Gaussian Process Regression

Gaussian Process regression is a non-parametric approach to regression or data fitting that assumes that observed data points \(y\) are generated by some unknown latent function \(f(x)\). The latent function \(f(x)\) is modeled as being multivariate normally distributed (a Gaussian Process), and is commonly denoted

\begin{equation} f(x) \sim \mathcal{GP}(m(x;\theta), \, k(x, x';\theta)) \,. \end{equation}

\(m(x ; \theta)\) is the mean function, and \(k(x, x' ;\theta)\) is the covariance function. In many applications, the mean function is set to \(0\) because the data can still be fit well using just covariances.

\(\theta\) is the set of hyperparameters for either the mean or covariance function. These are the unknown variables. They are usually found by maximizing the marginal likelihood. This approach is much faster computationally than MCMC, but produces a point estimate, \(\theta_{\mathrm{MAP}}\).

The data in the next two examples is generated by a GP with noise that is also gaussian distributed. In sampling notation this is,

\begin{equation} \begin{aligned} y & = f(x) + \epsilon \\ f(x) & \sim \mathcal{GP}(0, \, k(x, x'; \theta)) \\ \epsilon & \sim \mathcal{N}(0, \sigma^2) \\ \sigma^2 & \sim \mathrm{Prior} \\ \theta & \sim \mathrm{Prior} \,. \end{aligned} \end{equation}

With Theano as a backend, PyMC3 is an excellent environment for developing fully Bayesian Gaussian Process models, particularly when a GP is component in a larger model. The GP functionality of PyMC3 is meant to be lightweight, highly composable, and have a clear syntax. This example is meant to give an introduction to how to specify a GP in PyMC3.

In [1]:
%matplotlib inline
import matplotlib.pyplot as plt
import as cmap
cm = cmap.inferno

import numpy as np
import scipy as sp
import theano
import theano.tensor as tt
import theano.tensor.nlinalg
import sys
sys.path.insert(0, "../../..")
import pymc3 as pm

Example 1: Non-Linear Regression

This is an example of a non-linear fit in a situation where there isn’t much data. Using optimization to find hyperparameters in this situation will greatly underestimate the amount of uncertainty if using the GP for prediction. In PyMC3 it is easy to be fully Bayesian and use MCMC methods.

We generate 20 data points at random x values between 0 and 3. The true values of the hyperparameters are hardcoded in this temporary model.

In [2]:
n = 20
X = np.sort(3*np.random.rand(n))[:,None]

with pm.Model() as model:
    # f(x)
    l_true = 0.3
    s2_f_true = 1.0
    cov = s2_f_true *, l_true)

    # noise, epsilon
    s2_n_true = 0.1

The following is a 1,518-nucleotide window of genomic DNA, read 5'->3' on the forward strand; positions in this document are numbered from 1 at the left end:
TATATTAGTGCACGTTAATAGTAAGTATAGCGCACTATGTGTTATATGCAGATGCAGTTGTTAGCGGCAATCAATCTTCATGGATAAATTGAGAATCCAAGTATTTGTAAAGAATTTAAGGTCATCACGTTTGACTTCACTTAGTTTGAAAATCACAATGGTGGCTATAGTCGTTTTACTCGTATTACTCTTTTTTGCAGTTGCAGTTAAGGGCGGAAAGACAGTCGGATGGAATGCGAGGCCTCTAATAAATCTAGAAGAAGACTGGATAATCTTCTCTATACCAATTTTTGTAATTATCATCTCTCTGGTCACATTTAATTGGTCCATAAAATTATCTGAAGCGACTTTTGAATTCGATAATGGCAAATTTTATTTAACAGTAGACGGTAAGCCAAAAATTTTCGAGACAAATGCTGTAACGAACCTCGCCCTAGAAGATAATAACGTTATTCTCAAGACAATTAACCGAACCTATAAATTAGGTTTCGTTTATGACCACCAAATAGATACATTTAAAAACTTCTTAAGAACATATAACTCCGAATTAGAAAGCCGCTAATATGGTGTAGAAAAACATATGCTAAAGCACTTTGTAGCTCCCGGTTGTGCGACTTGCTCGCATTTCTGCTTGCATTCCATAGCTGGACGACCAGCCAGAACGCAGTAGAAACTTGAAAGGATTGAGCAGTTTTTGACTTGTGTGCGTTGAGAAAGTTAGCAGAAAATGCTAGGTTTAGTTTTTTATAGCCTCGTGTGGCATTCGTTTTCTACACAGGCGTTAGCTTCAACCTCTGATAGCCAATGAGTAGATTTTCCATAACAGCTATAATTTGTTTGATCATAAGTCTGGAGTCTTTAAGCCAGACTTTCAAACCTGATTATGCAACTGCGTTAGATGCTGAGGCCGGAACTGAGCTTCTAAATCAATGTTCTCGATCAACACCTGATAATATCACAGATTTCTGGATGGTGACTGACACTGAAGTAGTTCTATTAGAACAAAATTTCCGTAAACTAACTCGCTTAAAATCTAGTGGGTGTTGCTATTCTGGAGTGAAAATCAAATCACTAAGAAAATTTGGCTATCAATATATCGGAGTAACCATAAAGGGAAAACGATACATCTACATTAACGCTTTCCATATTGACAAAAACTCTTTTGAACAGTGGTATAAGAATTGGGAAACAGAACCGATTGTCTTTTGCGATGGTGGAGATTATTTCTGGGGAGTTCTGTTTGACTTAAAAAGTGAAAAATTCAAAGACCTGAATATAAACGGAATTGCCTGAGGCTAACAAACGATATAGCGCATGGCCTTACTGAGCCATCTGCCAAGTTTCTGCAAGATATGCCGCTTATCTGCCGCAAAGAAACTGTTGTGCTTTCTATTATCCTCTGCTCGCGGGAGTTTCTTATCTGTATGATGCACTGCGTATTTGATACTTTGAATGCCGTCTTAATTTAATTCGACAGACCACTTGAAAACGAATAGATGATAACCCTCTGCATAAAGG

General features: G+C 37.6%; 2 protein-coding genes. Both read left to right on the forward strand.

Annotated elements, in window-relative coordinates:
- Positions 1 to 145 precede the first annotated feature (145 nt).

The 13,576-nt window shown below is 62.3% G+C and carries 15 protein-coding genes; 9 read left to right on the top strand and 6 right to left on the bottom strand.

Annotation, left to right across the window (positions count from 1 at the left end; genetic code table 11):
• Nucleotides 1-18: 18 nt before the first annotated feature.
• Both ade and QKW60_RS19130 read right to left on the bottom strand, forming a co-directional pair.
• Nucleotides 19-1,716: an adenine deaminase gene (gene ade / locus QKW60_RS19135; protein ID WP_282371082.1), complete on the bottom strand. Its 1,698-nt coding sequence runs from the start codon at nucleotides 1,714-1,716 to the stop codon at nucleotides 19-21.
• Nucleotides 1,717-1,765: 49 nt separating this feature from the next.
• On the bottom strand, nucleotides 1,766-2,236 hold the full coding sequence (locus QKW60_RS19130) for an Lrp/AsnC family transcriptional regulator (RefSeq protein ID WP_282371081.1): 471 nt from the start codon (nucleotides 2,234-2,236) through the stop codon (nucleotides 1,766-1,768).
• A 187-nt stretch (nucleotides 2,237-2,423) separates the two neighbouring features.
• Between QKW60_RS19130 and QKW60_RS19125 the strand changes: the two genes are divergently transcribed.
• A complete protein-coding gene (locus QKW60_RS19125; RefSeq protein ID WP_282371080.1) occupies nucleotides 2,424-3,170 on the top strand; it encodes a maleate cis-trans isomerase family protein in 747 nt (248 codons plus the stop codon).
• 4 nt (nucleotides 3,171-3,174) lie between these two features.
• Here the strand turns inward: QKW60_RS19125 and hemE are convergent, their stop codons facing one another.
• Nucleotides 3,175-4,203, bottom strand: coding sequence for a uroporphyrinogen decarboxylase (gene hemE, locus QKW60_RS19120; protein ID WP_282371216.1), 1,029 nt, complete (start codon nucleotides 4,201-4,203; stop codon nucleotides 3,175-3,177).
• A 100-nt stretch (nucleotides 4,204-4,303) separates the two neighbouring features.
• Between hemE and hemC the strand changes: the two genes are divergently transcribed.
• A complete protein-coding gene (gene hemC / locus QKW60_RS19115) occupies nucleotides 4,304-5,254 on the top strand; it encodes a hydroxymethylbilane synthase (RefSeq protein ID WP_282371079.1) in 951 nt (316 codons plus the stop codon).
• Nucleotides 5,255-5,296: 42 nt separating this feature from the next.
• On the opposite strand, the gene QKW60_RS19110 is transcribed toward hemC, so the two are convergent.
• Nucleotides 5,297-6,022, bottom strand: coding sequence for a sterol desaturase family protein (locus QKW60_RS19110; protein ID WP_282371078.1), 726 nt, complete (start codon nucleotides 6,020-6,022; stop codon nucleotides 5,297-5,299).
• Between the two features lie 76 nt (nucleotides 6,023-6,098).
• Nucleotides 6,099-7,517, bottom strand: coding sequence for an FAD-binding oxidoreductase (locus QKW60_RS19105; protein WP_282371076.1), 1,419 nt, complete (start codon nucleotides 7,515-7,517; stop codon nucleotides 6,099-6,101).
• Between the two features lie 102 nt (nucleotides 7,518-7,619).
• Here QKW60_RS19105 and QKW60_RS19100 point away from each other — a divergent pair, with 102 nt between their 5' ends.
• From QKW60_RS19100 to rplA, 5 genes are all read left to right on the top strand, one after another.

K_noise = s2_n_true**2 * tt.eye(n)
    K = cov(X) + K_noise

# evaluate the covariance with the given hyperparameters
K = theano.function([], cov(X) + K_noise)()

# generate fake data from GP with white noise (with variance sigma2)
y = np.random.multivariate_normal(np.zeros(n), K)
In [3]:
fig = plt.figure(figsize=(14,5)); ax = fig.add_subplot(111)
ax.plot(X, y, 'ok', ms=10);

Since there isn’t much data, there will likely be a lot of uncertainty in the hyperparameter values.

  • We assign prior distributions that are uniform in log space, suitable for variance-type parameters. Each hyperparameter must at least be constrained to be positive valued by its prior.
  • None of the covariance function objects have a scaling coefficient built in. This is because random variables, such as s2_f, can be multiplied directly with a covariance function object, gp.cov.ExpQuad.
  • The last line is the marginal likelihood. Since the observed data \(y\) is also assumed to be multivariate normally distributed, the marginal likelihood is also multivariate normal. It is obtained by integrating out \(f(x)\) from the product of the data likelihood \(p(y \mid f, X)\) and the GP prior \(p(f \mid X)\),
\begin{equation} p(y \mid X) = \int p(y \mid f, X) p(f \mid X) df \end{equation}
  • The call in the last line f_cov.K(X) evaluates the covariance function across the inputs X. The result is a matrix. The sum of this matrix and the diagonal noise term are used as the covariance matrix for the marginal likelihood.
In [4]:
Z = np.linspace(0,3,100)[:,None]

with pm.Model() as model:
    # priors on the covariance function hyperparameters
    l = pm.Uniform('l', 0, 10)

    # uninformative prior on the function variance
    log_s2_f = pm.Uniform('log_s2_f', lower=-10, upper=5)
    s2_f = pm.Deterministic('s2_f', tt.exp(log_s2_f))

    # uninformative prior on the noise variance
    log_s2_n = pm.Uniform('log_s2_n', lower=-10, upper=5)
    s2_n = pm.Deterministic('s2_n', tt.exp(log_s2_n))

    # covariance functions for the function f and the noise
    f_cov = s2_f *, l)

    y_obs ='y_obs', cov_func=f_cov, sigma=s2_n, observed={'X':X, 'Y':y})
In [5]:
with model:
    trace = pm.sample(2000)
Auto-assigning NUTS sampler...
Initializing NUTS using advi...
Average ELBO = -22.818: 100%|██████████| 200000/200000 [00:43<00:00, 4605.11it/s]
Finished [100%]: Average ELBO = -22.857
100%|██████████| 2000/2000 [00:18<00:00, 109.41it/s]